US President Barack Obama: Meaningful action will be taken to prevent more tragediesFriday 14 December 2012 23.58
Wiping away tears and pausing to collect his emotions during a nationally televised appearance, President Barack Obama mourned the "beautiful little kids between the ages of five and ten years old" who were killed at a school shooting in Connecticut.
"As a country we have been through this too many times," Mr Obama said, ticking off a list of recent shootings.
"We're going to have to come together and take meaningful action to prevent more tragedies like this, regardless of the politics," Mr Obama said.
The comment was an apparent reference to the influence of the National Rifle Association over members of Congress.
Mr Obama expressed "overwhelming grief" as a parent, and said he deplored the "heinous" attack by a heavily armed gunman at a school that killed 26 people, including 20 children.
The shooter is also dead, police said.
Mr Obama remains committed to trying to renew a ban on assault weapons, White House spokesman Jay Carney said.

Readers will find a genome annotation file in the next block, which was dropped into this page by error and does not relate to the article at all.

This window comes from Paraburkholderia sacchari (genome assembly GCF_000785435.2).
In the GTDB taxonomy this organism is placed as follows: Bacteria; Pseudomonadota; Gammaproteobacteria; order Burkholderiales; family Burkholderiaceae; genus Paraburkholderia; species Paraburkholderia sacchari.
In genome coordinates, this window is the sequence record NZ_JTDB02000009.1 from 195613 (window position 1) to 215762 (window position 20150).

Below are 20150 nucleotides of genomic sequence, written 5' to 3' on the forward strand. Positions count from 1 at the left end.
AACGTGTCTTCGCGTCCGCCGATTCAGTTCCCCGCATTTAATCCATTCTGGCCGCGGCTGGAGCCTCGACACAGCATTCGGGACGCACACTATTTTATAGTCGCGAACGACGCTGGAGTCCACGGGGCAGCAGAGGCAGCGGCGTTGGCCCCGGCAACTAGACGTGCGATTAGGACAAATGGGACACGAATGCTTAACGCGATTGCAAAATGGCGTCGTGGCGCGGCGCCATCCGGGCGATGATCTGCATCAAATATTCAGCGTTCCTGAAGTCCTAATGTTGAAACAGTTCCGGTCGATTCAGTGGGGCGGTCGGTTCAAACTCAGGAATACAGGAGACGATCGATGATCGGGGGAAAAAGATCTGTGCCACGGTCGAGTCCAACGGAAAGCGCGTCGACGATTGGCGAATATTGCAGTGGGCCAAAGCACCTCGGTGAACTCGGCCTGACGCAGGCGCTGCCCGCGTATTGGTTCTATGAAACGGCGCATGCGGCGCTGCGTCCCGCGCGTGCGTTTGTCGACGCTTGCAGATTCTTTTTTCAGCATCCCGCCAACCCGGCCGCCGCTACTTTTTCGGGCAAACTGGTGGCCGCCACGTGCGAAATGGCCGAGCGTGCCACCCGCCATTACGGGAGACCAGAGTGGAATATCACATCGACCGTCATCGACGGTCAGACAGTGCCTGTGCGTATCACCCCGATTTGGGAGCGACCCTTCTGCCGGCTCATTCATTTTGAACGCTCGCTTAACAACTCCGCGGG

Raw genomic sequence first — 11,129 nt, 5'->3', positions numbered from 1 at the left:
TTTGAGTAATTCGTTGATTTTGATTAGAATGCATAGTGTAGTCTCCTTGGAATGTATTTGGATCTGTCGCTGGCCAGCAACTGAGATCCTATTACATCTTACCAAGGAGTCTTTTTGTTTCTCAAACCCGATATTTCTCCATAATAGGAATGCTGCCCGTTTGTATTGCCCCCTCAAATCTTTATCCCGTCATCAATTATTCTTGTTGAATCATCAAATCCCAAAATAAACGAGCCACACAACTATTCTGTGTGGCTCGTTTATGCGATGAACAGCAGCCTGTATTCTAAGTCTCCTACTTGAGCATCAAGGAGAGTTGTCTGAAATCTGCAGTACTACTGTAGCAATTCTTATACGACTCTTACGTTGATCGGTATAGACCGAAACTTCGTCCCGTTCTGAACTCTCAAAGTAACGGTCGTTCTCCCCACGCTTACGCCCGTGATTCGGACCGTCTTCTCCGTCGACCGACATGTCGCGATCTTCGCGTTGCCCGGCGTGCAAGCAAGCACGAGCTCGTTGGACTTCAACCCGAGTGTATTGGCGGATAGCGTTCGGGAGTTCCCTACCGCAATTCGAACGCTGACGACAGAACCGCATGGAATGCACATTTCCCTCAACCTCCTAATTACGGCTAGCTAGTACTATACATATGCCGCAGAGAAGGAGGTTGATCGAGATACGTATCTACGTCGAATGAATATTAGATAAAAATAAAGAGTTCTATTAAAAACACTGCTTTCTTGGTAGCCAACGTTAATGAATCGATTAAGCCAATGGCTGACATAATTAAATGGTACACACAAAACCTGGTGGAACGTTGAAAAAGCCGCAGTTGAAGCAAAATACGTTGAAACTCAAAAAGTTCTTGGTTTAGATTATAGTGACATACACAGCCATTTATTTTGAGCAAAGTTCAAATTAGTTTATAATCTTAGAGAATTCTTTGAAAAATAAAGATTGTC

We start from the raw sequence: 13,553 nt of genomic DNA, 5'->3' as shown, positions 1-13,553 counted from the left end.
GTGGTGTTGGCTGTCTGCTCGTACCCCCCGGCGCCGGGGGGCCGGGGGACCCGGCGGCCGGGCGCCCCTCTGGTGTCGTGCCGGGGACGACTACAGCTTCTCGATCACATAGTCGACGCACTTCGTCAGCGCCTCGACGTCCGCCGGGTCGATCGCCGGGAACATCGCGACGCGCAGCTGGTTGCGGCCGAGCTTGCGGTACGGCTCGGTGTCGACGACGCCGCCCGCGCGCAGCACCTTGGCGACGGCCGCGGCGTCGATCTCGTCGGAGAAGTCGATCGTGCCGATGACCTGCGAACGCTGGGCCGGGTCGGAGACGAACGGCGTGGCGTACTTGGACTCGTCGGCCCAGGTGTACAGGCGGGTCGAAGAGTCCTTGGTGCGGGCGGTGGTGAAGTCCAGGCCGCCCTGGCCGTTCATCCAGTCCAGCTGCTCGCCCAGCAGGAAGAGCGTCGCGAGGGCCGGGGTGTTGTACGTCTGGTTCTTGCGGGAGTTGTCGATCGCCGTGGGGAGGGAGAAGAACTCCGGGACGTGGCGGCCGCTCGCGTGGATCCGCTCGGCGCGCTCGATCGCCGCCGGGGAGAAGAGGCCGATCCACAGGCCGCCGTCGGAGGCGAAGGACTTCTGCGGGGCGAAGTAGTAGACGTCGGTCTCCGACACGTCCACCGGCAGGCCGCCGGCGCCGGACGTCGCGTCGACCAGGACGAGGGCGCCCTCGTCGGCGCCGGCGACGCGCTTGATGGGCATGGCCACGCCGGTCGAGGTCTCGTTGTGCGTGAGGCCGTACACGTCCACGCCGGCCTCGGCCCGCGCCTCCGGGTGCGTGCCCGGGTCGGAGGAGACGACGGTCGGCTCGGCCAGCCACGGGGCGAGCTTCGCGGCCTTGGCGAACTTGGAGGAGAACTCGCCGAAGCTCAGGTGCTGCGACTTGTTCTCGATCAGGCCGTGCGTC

Latest shooting rampage
The United States has experienced a number of mass shooting rampages this year, most recently in Oregon, where a gunman opened fire at a shopping mall on Tuesday, killing two people and then himself.
The deadliest came in July at a midnight screening of a Batman film in Colorado that killed 12 people and wounded 58.
The Sandy Hook tragedy would be the deadliest elementary school shooting in US history.
The worst US high school shooting happened in 1999 when two students, Dylan Klebold and Eric Harris, went on a rampage at Columbine High School in Littleton, Colorado, killing 12 students and a teacher before turning their guns on themselves.
In 2007, 32 people were killed at Virginia Tech university in the deadliest act of gun violence in US history.
In another notorious school shooting outside of the United States, in 1996 a gunman opened fire in an elementary school in Dunblane, Scotland, and killed 16 children and an adult before killing himself.